Securities Arbitration

In recent years, the use of alternative dispute resolution in the U.S. has risen dramatically. The financial services industry is no different. Many brokerage firms include an arbitration clause in the paperwork signed by a client upon opening an account. As a result, many investors may have waived the right to sue their broker without knowing.

What is Arbitration?

Arbitration is a method of resolving disputes outside of the court system. To enter into arbitration, both parties must agree in writing to waive their right to file a lawsuit. Arbitration clauses are included in an increasing number of contracts, from cell phone service agreements to broker-investor contracts.

Absent an arbitration agreement, an investor who believes his or her broker has committed malpractice, misrepresentation, or some other type of securities fraud may file a lawsuit alleging a violation of Rule 10b-5 or another applicable federal or state law. The lawsuit would proceed like any other. After a period for the discovery of evidence, legal issues are resolved and, if necessary, the case goes to trial.

However, if the parties have signed an arbitration agreement, they are barred from filing a lawsuit. If one party does file a suit, the other can have it dismissed from court immediately.

Like other forms of dispute resolution, arbitration has advantages and disadvantages. Arbitration is generally quicker and less expensive than a traditional civil court case. However, consumers may find that many arbitration agreements are written to favor large corporations, especially if the consumer chooses not to hire an attorney.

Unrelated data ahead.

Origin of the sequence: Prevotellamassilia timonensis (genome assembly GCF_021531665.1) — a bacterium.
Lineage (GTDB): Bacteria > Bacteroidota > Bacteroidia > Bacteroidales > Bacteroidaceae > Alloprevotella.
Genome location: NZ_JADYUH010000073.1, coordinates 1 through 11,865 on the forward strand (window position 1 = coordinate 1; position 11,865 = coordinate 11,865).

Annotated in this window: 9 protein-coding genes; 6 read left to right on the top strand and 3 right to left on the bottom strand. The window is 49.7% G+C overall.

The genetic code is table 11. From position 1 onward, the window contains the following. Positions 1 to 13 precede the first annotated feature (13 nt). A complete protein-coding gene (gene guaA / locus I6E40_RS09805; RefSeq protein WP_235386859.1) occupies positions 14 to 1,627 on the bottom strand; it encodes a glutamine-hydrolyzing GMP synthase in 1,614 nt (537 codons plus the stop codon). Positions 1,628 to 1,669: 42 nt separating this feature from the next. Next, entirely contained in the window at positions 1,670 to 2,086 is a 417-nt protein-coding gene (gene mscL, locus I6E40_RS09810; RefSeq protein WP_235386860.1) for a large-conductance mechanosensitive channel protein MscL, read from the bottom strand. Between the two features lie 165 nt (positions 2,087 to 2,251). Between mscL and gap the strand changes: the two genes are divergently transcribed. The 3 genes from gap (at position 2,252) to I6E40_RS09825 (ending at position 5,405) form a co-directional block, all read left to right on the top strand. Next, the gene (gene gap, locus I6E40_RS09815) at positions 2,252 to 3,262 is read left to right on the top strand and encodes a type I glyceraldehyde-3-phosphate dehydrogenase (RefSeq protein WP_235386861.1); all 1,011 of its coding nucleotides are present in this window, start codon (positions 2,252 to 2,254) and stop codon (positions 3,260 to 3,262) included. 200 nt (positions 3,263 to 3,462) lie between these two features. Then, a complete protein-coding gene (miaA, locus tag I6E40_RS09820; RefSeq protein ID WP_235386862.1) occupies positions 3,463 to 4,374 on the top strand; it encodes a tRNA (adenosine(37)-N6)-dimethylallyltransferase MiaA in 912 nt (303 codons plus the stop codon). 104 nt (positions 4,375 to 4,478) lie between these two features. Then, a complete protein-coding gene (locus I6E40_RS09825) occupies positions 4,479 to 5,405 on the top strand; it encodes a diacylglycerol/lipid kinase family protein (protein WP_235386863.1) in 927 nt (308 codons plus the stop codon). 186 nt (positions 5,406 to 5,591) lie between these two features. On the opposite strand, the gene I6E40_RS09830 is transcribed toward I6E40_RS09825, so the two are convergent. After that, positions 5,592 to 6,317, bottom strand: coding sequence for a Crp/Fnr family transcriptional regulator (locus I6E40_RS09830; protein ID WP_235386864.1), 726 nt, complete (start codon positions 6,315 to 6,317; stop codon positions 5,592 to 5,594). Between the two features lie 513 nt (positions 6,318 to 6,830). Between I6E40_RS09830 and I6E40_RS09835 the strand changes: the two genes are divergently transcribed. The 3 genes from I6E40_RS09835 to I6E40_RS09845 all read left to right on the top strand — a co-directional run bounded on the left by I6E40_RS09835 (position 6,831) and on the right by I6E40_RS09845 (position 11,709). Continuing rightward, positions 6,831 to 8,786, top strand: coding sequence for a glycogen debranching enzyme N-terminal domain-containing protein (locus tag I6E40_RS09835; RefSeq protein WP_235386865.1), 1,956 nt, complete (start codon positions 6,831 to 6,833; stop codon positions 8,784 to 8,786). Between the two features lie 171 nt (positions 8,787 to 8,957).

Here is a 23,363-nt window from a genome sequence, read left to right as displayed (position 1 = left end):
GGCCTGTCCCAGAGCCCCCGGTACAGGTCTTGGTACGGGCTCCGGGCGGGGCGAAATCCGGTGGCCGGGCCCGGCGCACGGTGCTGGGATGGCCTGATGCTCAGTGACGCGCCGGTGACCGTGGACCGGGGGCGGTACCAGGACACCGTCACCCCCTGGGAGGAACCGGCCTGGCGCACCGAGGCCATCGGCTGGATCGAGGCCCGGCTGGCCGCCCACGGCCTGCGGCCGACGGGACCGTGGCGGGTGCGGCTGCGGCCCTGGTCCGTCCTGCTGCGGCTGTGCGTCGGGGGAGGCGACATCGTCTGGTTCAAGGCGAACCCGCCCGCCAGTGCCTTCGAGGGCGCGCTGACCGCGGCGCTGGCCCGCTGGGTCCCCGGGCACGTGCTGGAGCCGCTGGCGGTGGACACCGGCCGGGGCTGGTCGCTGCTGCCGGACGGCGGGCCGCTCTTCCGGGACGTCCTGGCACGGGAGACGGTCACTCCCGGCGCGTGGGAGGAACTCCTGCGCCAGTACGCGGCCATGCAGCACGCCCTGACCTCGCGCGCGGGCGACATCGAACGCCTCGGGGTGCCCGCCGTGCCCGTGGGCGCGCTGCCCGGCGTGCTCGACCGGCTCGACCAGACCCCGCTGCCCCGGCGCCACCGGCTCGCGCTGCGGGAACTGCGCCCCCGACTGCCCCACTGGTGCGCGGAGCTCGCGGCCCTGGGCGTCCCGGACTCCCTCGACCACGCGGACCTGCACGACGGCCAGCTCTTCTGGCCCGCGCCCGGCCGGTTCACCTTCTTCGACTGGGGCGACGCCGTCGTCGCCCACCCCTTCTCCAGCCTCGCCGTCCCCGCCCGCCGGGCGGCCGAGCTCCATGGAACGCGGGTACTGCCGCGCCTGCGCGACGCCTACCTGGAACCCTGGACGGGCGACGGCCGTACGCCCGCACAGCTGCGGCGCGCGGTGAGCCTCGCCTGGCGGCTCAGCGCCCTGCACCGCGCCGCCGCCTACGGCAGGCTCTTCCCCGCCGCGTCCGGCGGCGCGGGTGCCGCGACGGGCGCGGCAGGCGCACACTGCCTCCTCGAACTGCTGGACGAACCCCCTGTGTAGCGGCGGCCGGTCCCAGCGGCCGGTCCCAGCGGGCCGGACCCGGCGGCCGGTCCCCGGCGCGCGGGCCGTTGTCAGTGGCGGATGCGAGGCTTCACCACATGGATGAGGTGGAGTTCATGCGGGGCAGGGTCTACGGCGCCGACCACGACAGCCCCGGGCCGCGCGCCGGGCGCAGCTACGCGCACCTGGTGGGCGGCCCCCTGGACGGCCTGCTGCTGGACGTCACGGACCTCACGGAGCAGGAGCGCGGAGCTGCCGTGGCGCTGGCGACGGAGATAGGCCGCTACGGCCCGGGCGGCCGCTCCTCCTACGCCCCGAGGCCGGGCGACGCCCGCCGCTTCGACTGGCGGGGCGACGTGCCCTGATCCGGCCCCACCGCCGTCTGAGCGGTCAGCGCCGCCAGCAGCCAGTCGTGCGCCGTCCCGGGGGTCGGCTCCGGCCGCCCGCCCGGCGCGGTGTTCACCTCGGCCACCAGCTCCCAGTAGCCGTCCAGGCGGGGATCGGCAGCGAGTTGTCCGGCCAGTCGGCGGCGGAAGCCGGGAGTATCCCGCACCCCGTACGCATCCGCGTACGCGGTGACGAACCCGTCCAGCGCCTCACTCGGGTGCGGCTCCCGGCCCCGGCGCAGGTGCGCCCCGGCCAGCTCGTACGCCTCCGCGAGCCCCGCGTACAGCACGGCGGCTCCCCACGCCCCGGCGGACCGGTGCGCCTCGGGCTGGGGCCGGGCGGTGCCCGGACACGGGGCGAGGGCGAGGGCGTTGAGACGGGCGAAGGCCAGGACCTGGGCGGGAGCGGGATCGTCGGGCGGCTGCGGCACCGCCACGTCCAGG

Securities Arbitration

In the early 1950s, the Supreme Court held that an arbitration agreement was not a defense for an investor’s suit for misrepresentation under the Securities Act of 1933. However, since then, the Court reversed that decision, making arbitration agreements enforceable against nearly any lawsuit brought by an investor. In recent years, courts have deferred to arbitration agreements even in situations when the dispute did not involve the sale of a security but any transaction governed by the broker-investor relationship, including procedural rules.

The Financial Industry Regulatory Authority (FINRA), which is the self-regulatory body of the financial industry, promulgates rules for its members to follow. FINRA Rule 12200 requires a dispute between a client and a broker go to arbitration if either the parties agree in writing to arbitration, or the client requests arbitration. The rule applies to any dispute that is connected to the business activities of the broker, whether or not it concerns a securities transaction. Investors have six years from the event that gave rise to the claim to file a complaint.

The FINRA rules also determine the procedure throughout the arbitration process. To select the arbitrators who will hear the case, each party is presented with a list of randomly selected arbitrators. The parties strike the unwanted arbitrators and rank the rest in order of preference. The arbitrators with the top three scores hear the case.

The arbitration process is similar to a courtroom trial but with relaxed rules of evidence. First, there is a brief discovery period. At the hearing, the parties present their opening arguments, followed by the evidence that supports their case. The parties are given an opportunity to cross-examine the opposing witnesses, and the hearing concludes after closing arguments. The arbitration panel then makes a decision, which is usually binding, final, and confidential.